CHH meets the third Saturday of the month,
August through May.
On occasion, meetings are moved due to holidays or other events,
so please check the calendar.
Saturday, September 16, 2023
@ 10:00 a.m.
@ Guild House
and on Zoom
Check the newsletter for zoom link or click here.
**Please note, the program will be first followed by the business meeting.**
Our September meeting presentation will be given by Karen Selk about the wonders of working with silk.
In Karen’s own words, “Wild silk is much more than the miraculous journey of metamorphosis from caterpillar to silken luxury. It is tightly woven to an ancient living culture raising tasar, muga, and eri silkworms in remote forests of central and eastern India.
Raising wild silkworms, reeling cocoons, spinning fiber and weaving silk cloth provides sustainable work, while protecting the environment, and supporting communities. Photos and stories captured from weavers, spinners, and silkworm farmers over thirty years of research will transport you into their homes and villages to witness the love and dedication involved in each part of the process from soil to cloth.”
October 19 (Thursday) – Michael Cook on Silk Reeling
November 18 – Swatch Swap presents “Skyscapes”
December 10 – Holiday party
– – – – – 2024 – – – – –
January 20 – Tracy Kastner presents “My Weaving Journey in Print”
February 15 (Thursday) – Connie Lippert on Wedge Weaving
March, April, May programs TBD
Saturday, August 19, 2023
Mahmoud and Alyssa
Mahmoud and Alyssa like to incorporate modern designs with traditional Arabic weaving methods. In this presentation, they will tell their story of their journeys in Syria, UAE, Turkey, and the US, as well as discuss Arabic weaving traditions and history.
Mahmoud and Alyssa are a Syrian-American handweaving family. They met during a chance encounter in Dubai in 2019 and instantly bonded over their shared love of weaving. Mahmoud’s family in Syria has been weaving for hundreds of years, and he learned the art at a young age.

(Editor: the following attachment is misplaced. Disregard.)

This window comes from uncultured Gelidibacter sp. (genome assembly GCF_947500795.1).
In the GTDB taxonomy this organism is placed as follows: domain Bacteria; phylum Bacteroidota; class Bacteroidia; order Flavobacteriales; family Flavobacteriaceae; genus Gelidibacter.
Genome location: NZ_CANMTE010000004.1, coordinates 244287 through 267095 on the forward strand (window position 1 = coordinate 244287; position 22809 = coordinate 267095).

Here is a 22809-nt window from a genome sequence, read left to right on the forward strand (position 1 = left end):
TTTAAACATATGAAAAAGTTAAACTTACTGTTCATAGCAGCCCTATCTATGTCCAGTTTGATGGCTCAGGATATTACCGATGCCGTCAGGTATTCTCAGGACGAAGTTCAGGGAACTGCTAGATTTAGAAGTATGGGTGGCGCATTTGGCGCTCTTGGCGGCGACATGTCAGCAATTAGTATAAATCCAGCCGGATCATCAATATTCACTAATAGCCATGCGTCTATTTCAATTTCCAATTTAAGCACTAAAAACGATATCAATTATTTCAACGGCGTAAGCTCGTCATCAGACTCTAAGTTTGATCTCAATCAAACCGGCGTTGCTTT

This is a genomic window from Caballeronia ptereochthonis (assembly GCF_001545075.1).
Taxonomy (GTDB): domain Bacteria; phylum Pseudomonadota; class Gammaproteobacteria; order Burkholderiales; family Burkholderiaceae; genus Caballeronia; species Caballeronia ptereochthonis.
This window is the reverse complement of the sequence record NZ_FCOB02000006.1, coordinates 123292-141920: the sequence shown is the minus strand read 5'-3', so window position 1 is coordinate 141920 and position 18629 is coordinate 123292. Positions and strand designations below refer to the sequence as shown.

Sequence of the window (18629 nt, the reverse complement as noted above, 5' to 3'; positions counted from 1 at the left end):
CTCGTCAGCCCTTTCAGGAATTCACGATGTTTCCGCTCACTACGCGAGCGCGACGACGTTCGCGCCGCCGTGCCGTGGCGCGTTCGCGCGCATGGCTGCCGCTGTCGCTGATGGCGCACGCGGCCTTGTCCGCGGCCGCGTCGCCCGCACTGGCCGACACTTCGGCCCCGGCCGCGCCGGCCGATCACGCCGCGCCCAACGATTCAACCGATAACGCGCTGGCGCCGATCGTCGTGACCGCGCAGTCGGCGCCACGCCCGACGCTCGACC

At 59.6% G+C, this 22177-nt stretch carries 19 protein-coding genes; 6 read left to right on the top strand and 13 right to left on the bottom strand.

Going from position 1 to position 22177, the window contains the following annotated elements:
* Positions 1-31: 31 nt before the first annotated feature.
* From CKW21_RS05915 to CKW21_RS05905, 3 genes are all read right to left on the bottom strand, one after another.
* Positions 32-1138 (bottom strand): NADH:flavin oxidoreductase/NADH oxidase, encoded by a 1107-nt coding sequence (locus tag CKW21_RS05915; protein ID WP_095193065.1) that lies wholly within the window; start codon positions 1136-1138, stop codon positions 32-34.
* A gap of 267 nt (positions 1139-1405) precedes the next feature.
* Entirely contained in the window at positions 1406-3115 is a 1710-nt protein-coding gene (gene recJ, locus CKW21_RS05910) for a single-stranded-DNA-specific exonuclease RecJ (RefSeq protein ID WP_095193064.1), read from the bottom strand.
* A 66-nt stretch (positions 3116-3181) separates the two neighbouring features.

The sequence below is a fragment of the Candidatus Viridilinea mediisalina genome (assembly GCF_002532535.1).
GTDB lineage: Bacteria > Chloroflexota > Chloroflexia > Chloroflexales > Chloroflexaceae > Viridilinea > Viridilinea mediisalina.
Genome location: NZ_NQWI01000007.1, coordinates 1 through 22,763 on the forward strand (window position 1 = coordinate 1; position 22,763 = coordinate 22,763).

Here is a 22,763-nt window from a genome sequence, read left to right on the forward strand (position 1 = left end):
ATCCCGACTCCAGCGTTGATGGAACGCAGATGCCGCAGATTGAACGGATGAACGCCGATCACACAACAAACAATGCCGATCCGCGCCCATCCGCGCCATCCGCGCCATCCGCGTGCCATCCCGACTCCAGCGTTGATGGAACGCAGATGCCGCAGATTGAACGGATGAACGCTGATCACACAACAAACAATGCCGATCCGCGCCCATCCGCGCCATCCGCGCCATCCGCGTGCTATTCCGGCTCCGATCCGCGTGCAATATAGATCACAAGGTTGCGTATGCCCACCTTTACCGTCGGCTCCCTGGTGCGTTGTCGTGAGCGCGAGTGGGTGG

In Dubai, they owned a store where they sold handmade kilims, fine antique carpets, and other Arabic and Persian items. They also had a weaving studio where they taught families the art of weft-faced weaving.
Saturday, May 20, 2023
Margot first learned to weave in 2010 as part of a study to understand the process of creating textiles from start to finish. Following the belief that to know your production line, you must be your production line, this project became an all-encompassing life practice- incorporating animal husbandry, yarn spinning technologies and fine hand weaving. Her work has been exhibited in New York, San Francisco, Los Angeles, Chicago and Houston. She received her BA in studio art from Bard College in 2009 and her MFA from California College of the Arts in 2020 where she was awarded the Edwin Anthony & Adelaine Boudreaux Cadogan Scholarship and the Toni A. Lowenthal Memorial Scholarship for Excellence in Textiles. She is currently a Resident Artist at the Houston Center for Contemporary Craft and the latest recipient of CHH’s Tilly Marchwinski scholarship.
Saturday, April 15, 2023
Blaine Davis was the main presenter for the program. He has been weaving for over 40 years, both on multi-shaft and tapestry looms. His tapestry work has been shown at the Houston Center for Contemporary Craft and in a small show in Blonduos, Iceland, where he did a one month residency at the Icelandic Textile Institute. He is also a printmaker and is currently a member of Archway Gallery in Houston.
February 18, 2023
with Mary Brown
January 21, 2023
Up Close and Personal
Of Memory and Matter
November 19, 2022
An Endangered Yet Thoroughly
by Elizabeth Ashdown
October 15, 2022
Crête, Tassel, Gimp, Galon and Bullion – just some of the fascinating and mystical terms associated with a rare and fascinating textile art. Often overlooked as a frivolous decoration, passementerie was once used as the ultimate status symbol and signifier of good taste and wealth within both interior and fashion design. Join our meeting to hear about the fascinating, and often dramatic, history of passementerie, as well as how contemporary artists and designers are reinventing this heritage craft.
October’s speaker wass Elizabeth Ashdown. Elizabeth received her MA in Textiles from the Royal College of Art and is one of a very few individuals specializing in this type of weaving. She has produced exclusive handmade designs for clients such as Liberty, the Clothworkers’ Company, Cassamance and Camira Fabrics; she has also completed multiple commissions for private clients. For more about Elizabeth and her work, please visit her website.
The Boro Phenomenon
by Yoshiko Wada
September 17, 2022